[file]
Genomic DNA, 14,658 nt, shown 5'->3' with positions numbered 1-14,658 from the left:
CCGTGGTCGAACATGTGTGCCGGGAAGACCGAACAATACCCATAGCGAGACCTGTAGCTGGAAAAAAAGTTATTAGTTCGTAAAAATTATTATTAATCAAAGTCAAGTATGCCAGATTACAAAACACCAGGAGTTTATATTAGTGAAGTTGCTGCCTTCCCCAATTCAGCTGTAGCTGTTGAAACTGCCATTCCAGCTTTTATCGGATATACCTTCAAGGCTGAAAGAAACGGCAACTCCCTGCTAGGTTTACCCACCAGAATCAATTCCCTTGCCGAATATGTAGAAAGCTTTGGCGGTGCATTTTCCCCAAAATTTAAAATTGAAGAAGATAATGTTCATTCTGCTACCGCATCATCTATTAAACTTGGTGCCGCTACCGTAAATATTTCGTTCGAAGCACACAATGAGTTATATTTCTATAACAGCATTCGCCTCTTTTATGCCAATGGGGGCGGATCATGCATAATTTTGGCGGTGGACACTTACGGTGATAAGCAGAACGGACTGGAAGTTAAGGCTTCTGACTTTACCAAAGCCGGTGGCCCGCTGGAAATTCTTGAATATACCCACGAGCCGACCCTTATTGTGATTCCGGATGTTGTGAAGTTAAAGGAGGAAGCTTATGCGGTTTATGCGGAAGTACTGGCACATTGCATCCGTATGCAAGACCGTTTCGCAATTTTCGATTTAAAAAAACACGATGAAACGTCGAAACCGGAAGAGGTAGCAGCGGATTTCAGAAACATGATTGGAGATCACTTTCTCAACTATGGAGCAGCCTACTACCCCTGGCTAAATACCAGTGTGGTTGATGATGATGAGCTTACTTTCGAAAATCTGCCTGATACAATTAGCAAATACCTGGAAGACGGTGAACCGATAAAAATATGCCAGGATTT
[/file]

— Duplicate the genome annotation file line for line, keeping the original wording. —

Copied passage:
Genomic DNA, 14,658 nt, shown 5'->3' with positions numbered 1-14,658 from the left:
CCGTGGTCGAACATGTGTGCCGGGAAGACCGAACAATACCCATAGCGAGACCTGTAGCTGGAAAAAAAGTTATTAGTTCGTAAAAATTATTATTAATCAAAGTCAAGTATGCCAGATTACAAAACACCAGGAGTTTATATTAGTGAAGTTGCTGCCTTCCCCAATTCAGCTGTAGCTGTTGAAACTGCCATTCCAGCTTTTATCGGATATACCTTCAAGGCTGAAAGAAACGGCAACTCCCTGCTAGGTTTACCCACCAGAATCAATTCCCTTGCCGAATATGTAGAAAGCTTTGGCGGTGCATTTTCCCCAAAATTTAAAATTGAAGAAGATAATGTTCATTCTGCTACCGCATCATCTATTAAACTTGGTGCCGCTACCGTAAATATTTCGTTCGAAGCACACAATGAGTTATATTTCTATAACAGCATTCGCCTCTTTTATGCCAATGGGGGCGGATCATGCATAATTTTGGCGGTGGACACTTACGGTGATAAGCAGAACGGACTGGAAGTTAAGGCTTCTGACTTTACCAAAGCCGGTGGCCCGCTGGAAATTCTTGAATATACCCACGAGCCGACCCTTATTGTGATTCCGGATGTTGTGAAGTTAAAGGAGGAAGCTTATGCGGTTTATGCGGAAGTACTGGCACATTGCATCCGTATGCAAGACCGTTTCGCAATTTTCGATTTAAAAAAACACGATGAAACGTCGAAACCGGAAGAGGTAGCAGCGGATTTCAGAAACATGATTGGAGATCACTTTCTCAACTATGGAGCAGCCTACTACCCCTGGCTAAATACCAGTGTGGTTGATGATGATGAGCTTACTTTCGAAAATCTGCCTGATACAATTAGCAAATACCTGGAAGACGGTGAACCGATAAAAATATGCCAGGATTT